Geochimica et Cosmochimica Acta (in Press) Link to Article [https://doi.org/10.1016/j.gca.2021.11.018]
1Hawai‘i Institute of Geophysics and Planetology, School of Ocean, Earth Science, and Technology, the University of Hawai’i at Mānoa, Honolulu, Hawai‘i 96822 USA
2Université Paris-Saclay, CNRS/IN2P3, IJCLab, 91405 Orsay Campus, France
We report detailed transmission electron microscope (TEM) observations of carbonates from one hydrated fine-grained Antarctic micrometeorite (H-FgMM). These carbonates show the occurrence of complex chemical variations and microstructures that provide important evidence regarding the formation and evolution of rarely analyzed H-FgMMs. The chemical variations were identified at both micrometer and nanometer scales, indicating that these carbonates formed under localized fluid conditions that suggest a variable chemical microenvironment. Individual carbonates grew from isolated reservoirs of fluid. Moreover, these carbonates contain manganese amounts almost twice as high as those measured in CM chondrites but similar to those identified in CI chondrites. Their particular compositions indicate reducing and progressively evolving conditions in the fluid from which these carbonates precipitated, probably due to water consumption during phyllosilicates formation. In addition to the compositional variability, microstructural features are pervasive in these carbonates, similar to those described in heavily shocked meteorites indicating that these carbonates were probably modified during shock processes after their formation. Since carbonates are highly susceptible to shock metamorphism, we suggest that it is essential to investigate their structure in detail before interpreting the isotopic measurements related to the time of their formation. Additionally, associated with carbonates, ubiquitous phosphates were identified in the micrometeorite analyzed. Future studies of these mineral associations will provide us further insight into the formation and evolution of asteroids, especially since they were both identified in the surface materials of Ryugu and Bennu.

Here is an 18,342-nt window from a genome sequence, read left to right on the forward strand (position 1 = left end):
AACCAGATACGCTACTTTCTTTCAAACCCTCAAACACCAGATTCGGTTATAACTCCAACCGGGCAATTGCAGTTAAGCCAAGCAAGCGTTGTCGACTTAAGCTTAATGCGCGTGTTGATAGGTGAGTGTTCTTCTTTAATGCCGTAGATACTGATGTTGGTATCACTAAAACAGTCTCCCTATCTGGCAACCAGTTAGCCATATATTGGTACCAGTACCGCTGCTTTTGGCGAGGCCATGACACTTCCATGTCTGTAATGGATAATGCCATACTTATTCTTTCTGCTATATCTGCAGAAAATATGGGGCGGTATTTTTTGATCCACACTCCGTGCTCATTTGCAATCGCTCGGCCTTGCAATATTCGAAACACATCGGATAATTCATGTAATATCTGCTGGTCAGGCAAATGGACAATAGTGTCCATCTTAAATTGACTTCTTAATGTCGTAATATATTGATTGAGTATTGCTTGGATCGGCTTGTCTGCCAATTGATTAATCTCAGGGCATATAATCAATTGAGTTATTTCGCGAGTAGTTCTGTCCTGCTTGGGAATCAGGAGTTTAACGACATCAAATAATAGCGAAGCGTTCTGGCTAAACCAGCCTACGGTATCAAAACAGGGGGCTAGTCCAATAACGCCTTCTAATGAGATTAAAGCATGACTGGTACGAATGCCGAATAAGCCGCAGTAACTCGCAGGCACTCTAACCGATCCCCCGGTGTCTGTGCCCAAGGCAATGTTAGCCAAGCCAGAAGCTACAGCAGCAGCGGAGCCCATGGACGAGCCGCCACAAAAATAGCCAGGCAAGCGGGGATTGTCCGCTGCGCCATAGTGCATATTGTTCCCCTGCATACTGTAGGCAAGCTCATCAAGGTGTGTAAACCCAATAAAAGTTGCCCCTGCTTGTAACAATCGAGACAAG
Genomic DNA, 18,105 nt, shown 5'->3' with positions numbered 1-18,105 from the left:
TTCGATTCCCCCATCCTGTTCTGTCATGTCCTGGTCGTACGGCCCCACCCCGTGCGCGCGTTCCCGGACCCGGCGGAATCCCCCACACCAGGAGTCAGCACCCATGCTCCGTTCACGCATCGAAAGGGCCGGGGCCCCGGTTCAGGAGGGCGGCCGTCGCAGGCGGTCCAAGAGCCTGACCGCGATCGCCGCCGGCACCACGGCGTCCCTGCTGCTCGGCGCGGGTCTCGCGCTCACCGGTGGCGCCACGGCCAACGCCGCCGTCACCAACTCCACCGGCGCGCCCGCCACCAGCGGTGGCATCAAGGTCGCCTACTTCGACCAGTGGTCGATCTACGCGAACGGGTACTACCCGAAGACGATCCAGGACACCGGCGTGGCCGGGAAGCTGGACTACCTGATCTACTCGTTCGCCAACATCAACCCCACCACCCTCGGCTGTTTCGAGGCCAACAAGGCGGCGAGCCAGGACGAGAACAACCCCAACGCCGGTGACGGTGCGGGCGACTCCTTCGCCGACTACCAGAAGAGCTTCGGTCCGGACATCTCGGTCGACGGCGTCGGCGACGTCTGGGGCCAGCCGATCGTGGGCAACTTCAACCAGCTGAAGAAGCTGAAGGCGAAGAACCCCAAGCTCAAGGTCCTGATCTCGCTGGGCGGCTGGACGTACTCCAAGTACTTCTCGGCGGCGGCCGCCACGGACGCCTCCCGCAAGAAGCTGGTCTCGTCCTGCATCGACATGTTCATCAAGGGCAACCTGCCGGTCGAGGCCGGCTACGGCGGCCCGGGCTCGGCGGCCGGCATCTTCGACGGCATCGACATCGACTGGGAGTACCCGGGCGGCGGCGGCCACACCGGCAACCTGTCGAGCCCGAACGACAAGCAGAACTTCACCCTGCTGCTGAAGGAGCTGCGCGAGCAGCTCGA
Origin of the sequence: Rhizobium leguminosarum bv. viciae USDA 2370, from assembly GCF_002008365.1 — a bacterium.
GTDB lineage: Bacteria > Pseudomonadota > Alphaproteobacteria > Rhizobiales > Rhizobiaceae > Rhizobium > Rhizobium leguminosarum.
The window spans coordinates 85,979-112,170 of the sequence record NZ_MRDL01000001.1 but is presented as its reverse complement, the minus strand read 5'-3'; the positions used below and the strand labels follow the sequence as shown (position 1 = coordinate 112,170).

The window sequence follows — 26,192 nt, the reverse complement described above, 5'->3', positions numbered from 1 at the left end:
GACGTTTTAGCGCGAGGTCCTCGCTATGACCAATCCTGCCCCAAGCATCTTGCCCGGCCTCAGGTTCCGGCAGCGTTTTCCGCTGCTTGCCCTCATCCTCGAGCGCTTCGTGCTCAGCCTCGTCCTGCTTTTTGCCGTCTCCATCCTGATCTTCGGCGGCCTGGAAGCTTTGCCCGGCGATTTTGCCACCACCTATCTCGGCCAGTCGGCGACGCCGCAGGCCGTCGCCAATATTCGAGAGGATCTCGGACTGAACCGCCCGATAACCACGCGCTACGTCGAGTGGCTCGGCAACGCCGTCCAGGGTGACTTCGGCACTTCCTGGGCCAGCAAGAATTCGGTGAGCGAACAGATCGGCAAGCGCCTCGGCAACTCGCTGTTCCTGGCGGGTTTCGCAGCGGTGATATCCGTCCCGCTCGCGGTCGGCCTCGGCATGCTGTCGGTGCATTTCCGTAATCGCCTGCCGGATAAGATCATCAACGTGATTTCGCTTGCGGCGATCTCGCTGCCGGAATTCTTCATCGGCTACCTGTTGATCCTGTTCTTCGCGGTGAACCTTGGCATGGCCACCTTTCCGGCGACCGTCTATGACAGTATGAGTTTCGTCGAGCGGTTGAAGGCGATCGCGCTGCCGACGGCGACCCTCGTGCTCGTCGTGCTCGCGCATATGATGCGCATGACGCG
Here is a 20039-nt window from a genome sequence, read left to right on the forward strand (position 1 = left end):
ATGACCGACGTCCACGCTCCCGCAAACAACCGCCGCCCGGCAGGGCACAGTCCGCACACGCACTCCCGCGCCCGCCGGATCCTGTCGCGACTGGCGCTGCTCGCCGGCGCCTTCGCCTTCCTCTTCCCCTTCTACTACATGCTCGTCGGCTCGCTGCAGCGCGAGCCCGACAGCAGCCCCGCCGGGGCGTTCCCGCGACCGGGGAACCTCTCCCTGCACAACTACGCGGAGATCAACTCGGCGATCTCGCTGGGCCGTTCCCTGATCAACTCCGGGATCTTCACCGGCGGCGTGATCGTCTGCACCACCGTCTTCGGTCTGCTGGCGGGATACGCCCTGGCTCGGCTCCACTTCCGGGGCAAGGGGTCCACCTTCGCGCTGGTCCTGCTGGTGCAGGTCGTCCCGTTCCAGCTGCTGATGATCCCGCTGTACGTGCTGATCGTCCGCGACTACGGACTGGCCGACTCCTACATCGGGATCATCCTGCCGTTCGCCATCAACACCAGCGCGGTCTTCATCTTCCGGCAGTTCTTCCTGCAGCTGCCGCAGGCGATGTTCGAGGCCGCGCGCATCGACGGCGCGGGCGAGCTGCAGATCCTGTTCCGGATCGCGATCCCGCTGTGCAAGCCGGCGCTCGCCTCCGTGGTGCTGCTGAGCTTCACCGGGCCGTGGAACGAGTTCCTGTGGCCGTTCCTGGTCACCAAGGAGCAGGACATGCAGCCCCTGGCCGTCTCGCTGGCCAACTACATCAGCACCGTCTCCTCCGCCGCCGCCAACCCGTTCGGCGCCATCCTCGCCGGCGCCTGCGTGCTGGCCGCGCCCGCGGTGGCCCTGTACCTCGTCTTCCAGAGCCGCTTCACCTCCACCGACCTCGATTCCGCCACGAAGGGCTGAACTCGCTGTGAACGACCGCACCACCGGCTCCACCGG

Dolomites In Hydrated Fine-Grained Antarctic Micrometeorites: Effective Tools For Analyzing Secondary Processes